In Maine, we are lucky to have many land trusts working closely with their local communities to support the economy, environment, and way of life.  Recent articles in the Portland Press Herald, Times Record, and Bangor Daily News, among others, dispute recent claims by Governor LePage that land trusts are hurting Maine’s economy, and describe some of the many benefits we work to bring to our state.

For example, there are over 1,250 miles of hiking trails, and 915 miles of snowmobile and ATV trails protected and maintained by land trusts. There are also 2.14 million acres of working forest lands, and 36,000 acres of working farmland kept working by land trusts. We also know that land trusts are not having the impact on our municipal budgets that is often feared, as nearly 95% of protected lands remain on the tax rolls, while Maine has the lowest percentage of public lands of any east coast state. Even those lands that are not on the tax rolls are often compensated for in other payments, and always provide significant public benefits to the community through recreation, ecosystem services (like clean water and fresh air), wildlife habitat, sense of place, and more.

You can find recent news articles here:
Local land trusts on defense after renewed LePage attacks

By Darcie Moore, Chris Quattrucci, and John Swinconeck

Last week’s State of the State address saw Gov. Paul LePage renew his familiar attack on land trusts, claiming the conservation groups are keeping properties off municipal tax rolls in poorer communities.

Recently, some local Midcoast trusts weighed in on the governor’s proposal to tax conserved property owned by trusts.

A property tax on land trusts would have an immediate impact on the Kennebec Estuary Land Trust. According to Executive Director Carrie Kinne, it could mean a loss of programs or staff for the land trust.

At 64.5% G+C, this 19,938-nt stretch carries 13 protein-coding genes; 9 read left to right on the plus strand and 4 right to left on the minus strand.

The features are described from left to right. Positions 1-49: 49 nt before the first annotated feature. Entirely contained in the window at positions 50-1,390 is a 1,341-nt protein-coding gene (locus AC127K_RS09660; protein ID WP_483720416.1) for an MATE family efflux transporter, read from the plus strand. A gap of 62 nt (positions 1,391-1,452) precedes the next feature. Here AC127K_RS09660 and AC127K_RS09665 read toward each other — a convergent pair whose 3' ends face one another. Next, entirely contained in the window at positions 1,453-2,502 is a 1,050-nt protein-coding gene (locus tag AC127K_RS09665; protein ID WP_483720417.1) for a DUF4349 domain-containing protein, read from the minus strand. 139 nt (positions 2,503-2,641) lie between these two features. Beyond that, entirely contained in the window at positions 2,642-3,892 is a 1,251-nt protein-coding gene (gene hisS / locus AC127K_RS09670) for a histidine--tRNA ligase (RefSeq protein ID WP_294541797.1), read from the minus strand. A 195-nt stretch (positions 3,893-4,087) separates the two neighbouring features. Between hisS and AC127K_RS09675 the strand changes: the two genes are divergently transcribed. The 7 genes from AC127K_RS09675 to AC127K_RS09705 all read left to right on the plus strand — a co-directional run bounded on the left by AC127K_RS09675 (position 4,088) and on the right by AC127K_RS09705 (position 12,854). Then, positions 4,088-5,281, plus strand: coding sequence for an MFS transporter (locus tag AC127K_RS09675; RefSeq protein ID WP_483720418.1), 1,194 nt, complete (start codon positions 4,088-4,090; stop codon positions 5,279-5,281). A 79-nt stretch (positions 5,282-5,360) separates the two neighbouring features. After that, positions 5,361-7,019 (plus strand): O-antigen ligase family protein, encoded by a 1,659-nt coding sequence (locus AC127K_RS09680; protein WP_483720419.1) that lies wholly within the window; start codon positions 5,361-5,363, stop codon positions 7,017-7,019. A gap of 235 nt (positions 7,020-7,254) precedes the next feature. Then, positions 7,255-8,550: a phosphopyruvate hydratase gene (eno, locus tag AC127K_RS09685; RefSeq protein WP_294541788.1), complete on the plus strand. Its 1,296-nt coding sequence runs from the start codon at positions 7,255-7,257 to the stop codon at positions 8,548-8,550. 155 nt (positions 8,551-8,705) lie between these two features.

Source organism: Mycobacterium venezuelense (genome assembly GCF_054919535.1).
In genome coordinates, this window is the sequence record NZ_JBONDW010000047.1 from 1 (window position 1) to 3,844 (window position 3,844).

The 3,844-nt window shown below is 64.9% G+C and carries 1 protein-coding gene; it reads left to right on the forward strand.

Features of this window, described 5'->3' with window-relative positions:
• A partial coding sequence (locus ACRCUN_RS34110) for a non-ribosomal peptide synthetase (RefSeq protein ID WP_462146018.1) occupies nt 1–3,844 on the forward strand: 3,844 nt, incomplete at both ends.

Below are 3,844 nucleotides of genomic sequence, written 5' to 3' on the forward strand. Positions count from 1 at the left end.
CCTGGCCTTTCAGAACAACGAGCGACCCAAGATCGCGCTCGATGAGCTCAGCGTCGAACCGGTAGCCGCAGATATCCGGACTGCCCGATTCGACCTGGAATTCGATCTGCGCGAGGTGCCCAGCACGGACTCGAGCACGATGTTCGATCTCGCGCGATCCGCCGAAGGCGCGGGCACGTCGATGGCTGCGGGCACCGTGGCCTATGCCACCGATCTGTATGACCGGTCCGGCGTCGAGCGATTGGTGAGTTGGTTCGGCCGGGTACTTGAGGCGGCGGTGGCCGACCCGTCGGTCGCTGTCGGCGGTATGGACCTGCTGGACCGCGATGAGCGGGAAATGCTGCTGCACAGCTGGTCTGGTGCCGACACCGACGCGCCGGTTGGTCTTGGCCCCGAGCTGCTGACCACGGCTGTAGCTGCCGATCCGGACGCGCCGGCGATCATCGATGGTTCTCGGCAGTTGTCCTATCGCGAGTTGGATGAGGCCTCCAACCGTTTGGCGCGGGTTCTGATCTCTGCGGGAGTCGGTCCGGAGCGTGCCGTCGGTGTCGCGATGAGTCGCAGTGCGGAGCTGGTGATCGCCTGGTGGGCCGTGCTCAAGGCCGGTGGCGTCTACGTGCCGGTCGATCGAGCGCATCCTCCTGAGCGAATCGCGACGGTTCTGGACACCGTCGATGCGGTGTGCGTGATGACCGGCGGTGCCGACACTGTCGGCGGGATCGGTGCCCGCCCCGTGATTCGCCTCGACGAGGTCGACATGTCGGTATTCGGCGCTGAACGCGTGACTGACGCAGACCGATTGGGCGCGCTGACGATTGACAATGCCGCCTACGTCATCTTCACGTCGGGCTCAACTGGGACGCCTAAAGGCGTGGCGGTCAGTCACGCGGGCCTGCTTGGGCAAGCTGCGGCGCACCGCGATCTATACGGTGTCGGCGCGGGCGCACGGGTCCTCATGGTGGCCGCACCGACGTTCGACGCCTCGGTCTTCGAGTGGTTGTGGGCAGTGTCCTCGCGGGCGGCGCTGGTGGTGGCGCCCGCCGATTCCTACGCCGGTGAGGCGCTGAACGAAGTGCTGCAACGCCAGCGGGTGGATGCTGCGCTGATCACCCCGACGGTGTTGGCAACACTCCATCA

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Maine land trusts say governor uses bogus data in pitch to tax them

By Kevin Miller

Gov. Paul LePage is once again accusing conservation groups of “ripping off” taxpayers in Maine by not paying local taxes on vast swaths of land across the state.

But conservation advocates and some lawmakers counter that the governor is peddling misleading information that ignores payments made by land trusts as well as the public benefits of preserving land in a state defined by its natural beauty.

“They are paying taxes, they are providing and generating income and, in most cases, they are open to the public for (recreational) use,” said Sen. Tom Saviello, a Wilton Republican.

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LePage policies, not land trusts, have driven up property taxes

By Peter McGuire

In Tuesday’s State of the State speech, Gov. Paul LePage highlighted a serious problem that deserves attention in Augusta and beyond. Maine’s property taxes are too high, and they are rising.

LePage, however, identified the wrong source of the problem. The governor, a long-time critic of land conservation, blamed land trusts for “skyrocketing property taxes” that are pushing elderly Mainers out of their homes.

“The real culprit is the tremendous amount of land and property value we’ve allowed to be taken off our tax rolls, leaving homeowners to pick up the tab,” he said.

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Maine Voices: Maine Land Trust Network helps support ‘the way life should be’

By Nick Ullo and Angela Twitchell

The Legislature’s Agriculture, Conservation and Forestry Committee has been studying Maine land trusts since October. As leaders of the Maine Land Trust Network, we welcome the study and the chance to highlight the many ways we make Maine “the way life should be.”

Last summer, the Maine Land Trust Network surveyed our members and published the findings in a report titled “Land Trusts Work for Maine.” This report highlights the most important benefits that land trusts contribute to our local communities and to the state. For example, hikers can explore more than 1,250 miles of trails that wind through land trust properties in every corner of Maine. These range from family-friendly nature paths in communities like Freeport, to more challenging routes ending atop bald summits in rural corners of Oxford County, and everything in between.

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